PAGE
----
The monarchy's financial dependence on Parliament was re-enforced by making all revenue due to the crown (with the exception of customs dues) subject to a Parliamentary review every few years. This financial dependence was further reinforced by William's desire to raise revenue to continue his struggle against Louis XIV, which Parliament used to wring further concessions in their favour, such as the Triennial Act of 1694, which required that the monarch should summon Parliament at least once every 3 years.
William III Rules Alone
In 1694, Mary II died of smallpox without leaving any issue. William III deeply mourned her death, as did the nation (to this day, barristers wear black as a sign of mourning for the Queen's death), and the people's sympathy countered the king's unpopularity and a somewhat more dubious right to remain on the throne in the absence of his wife. William nevertheless resolved to continue the struggle against Louis XIV, and in that year, William III granted the Bank of England its charter, which allowed the government to borrow money at favourable rates, laying the foundations of Britain's naval and industrial might in the coming century. In 1702, William died as a result of complications after falling from a horse. The horse was said to have stumbled on a mole hill, which led to Jacobites in exile to form a new toast, to the 'little gentleman in the black velvet' in reference to the mole. William III was succeeded to the throne by his sister in law and cousin, Anne.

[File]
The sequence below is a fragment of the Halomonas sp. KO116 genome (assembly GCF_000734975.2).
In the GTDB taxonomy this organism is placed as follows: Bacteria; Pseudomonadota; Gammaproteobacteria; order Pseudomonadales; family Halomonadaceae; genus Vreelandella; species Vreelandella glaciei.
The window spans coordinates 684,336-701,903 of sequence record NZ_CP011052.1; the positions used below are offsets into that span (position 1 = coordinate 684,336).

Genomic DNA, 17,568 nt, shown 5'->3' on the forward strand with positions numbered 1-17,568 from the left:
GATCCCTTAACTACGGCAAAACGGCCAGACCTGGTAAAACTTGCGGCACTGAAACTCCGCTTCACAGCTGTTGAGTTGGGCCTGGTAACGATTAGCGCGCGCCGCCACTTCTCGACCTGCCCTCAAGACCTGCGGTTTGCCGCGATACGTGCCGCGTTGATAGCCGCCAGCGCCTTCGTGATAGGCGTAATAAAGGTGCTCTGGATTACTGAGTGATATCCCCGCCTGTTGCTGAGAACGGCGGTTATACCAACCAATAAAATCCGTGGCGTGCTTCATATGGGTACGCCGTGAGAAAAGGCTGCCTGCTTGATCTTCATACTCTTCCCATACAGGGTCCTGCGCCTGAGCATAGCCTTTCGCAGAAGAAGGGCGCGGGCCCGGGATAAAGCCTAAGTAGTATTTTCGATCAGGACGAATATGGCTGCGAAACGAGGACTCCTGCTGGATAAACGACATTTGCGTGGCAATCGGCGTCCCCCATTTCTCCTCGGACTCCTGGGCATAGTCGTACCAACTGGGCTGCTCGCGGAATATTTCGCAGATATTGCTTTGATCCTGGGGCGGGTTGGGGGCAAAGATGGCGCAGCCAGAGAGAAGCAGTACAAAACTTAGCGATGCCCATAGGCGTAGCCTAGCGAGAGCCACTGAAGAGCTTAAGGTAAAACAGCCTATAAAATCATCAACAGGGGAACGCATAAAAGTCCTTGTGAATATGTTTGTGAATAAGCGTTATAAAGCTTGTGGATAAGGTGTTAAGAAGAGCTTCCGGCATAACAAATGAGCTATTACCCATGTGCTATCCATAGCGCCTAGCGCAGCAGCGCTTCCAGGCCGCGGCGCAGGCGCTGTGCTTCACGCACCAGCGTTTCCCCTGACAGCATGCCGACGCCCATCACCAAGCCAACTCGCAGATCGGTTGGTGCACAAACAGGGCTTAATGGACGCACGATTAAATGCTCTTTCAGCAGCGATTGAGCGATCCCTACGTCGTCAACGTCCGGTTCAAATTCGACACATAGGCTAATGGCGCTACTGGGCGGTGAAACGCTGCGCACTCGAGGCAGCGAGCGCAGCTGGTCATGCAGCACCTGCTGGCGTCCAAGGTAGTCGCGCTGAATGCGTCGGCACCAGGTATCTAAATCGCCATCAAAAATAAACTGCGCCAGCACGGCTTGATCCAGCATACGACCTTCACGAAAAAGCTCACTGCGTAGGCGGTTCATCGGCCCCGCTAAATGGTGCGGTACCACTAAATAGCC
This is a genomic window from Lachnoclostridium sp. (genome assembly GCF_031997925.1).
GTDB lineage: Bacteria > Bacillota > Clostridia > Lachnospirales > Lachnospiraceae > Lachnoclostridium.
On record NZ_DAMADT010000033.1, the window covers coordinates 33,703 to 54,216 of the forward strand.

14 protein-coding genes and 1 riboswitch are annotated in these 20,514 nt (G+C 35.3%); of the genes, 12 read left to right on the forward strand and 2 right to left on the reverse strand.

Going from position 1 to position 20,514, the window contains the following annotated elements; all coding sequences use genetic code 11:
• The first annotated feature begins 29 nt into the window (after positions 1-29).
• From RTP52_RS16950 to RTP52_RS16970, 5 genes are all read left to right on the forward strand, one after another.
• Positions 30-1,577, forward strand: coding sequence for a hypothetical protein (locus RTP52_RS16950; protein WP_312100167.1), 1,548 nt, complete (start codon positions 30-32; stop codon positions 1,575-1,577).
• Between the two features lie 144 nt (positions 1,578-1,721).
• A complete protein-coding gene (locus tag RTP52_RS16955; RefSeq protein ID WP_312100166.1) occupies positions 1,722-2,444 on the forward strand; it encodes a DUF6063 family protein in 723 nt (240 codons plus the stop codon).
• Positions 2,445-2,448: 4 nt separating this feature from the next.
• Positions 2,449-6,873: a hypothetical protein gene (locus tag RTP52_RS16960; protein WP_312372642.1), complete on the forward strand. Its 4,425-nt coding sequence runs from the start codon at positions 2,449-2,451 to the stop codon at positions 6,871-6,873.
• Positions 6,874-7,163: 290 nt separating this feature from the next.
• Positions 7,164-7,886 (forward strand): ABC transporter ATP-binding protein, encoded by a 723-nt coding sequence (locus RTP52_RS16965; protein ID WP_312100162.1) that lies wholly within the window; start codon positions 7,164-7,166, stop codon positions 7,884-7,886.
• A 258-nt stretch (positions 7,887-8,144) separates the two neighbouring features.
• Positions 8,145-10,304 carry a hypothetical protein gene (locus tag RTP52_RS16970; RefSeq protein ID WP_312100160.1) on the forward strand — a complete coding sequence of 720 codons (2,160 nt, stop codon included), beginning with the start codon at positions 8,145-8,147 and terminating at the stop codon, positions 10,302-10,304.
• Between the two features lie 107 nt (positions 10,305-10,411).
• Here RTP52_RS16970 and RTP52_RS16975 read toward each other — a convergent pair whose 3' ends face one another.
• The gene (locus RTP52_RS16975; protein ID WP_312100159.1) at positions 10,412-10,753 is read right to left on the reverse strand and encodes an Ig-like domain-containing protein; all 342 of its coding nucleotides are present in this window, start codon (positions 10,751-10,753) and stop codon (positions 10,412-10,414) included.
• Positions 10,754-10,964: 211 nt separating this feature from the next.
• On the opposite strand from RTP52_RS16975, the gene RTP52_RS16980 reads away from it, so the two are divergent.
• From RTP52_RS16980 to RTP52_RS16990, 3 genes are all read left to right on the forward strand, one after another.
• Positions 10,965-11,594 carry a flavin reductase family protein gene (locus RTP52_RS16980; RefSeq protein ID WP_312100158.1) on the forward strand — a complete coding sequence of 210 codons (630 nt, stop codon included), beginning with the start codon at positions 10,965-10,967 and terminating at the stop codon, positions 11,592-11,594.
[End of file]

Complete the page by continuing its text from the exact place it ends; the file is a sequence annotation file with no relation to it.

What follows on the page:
It would not be hyperbolic to say that the reign of William and Mary changed the course of history. In a century were the general trend in Europe was towards increasing monarchical despotism and the centralisation of power, as in France. William and Mary's ascension went against the grain of this continental trend and laid the foundations of modern constitutional government, where the executive arm of government, in the form of the Crown was held in check by the legislature in the form of Parliament. By reforming and expanding the Navy, as well as instituting the Bank of England, Britain's Dutch King imported the best practices of his home country, which were to be the basis of Britain's global dominance for the next two centuries.
Numismatically, William and Mary's coinage featured a unique conjoined bust design during Mary's lifetime, before reverting to a singular portrait design when William ruled alone after 1694. In 1696, a great recoinage was instituted to replace the worn and often badly clipped hammered issues which were still in circulation with modern milled issues. For this purpose, temporary branch mints were opened in Bristol, Chester, Exeter, Norwich and York, each with their own mintmarks displayed below the King's portrait, in order to assist the Royal Mint in producing the coins necessary to replace the old issues. This recoinage was an expensive enterprise, as the clipped issues no longer contained their full intrinsic worth in precious metal, and so the notorious window tax was introduced to help pay for the recoinage. Although the recoinage was completed within a few years, the notorious window tax was not repealed until 1851.
Historical Notes on England's Kings and Queens - You may wish to visit our portrait gallery of English/British monarchs. Although it is not complete, we add new and better coins when we can. We are always keen to buy superior quality British coins to upgrade our photo gallery.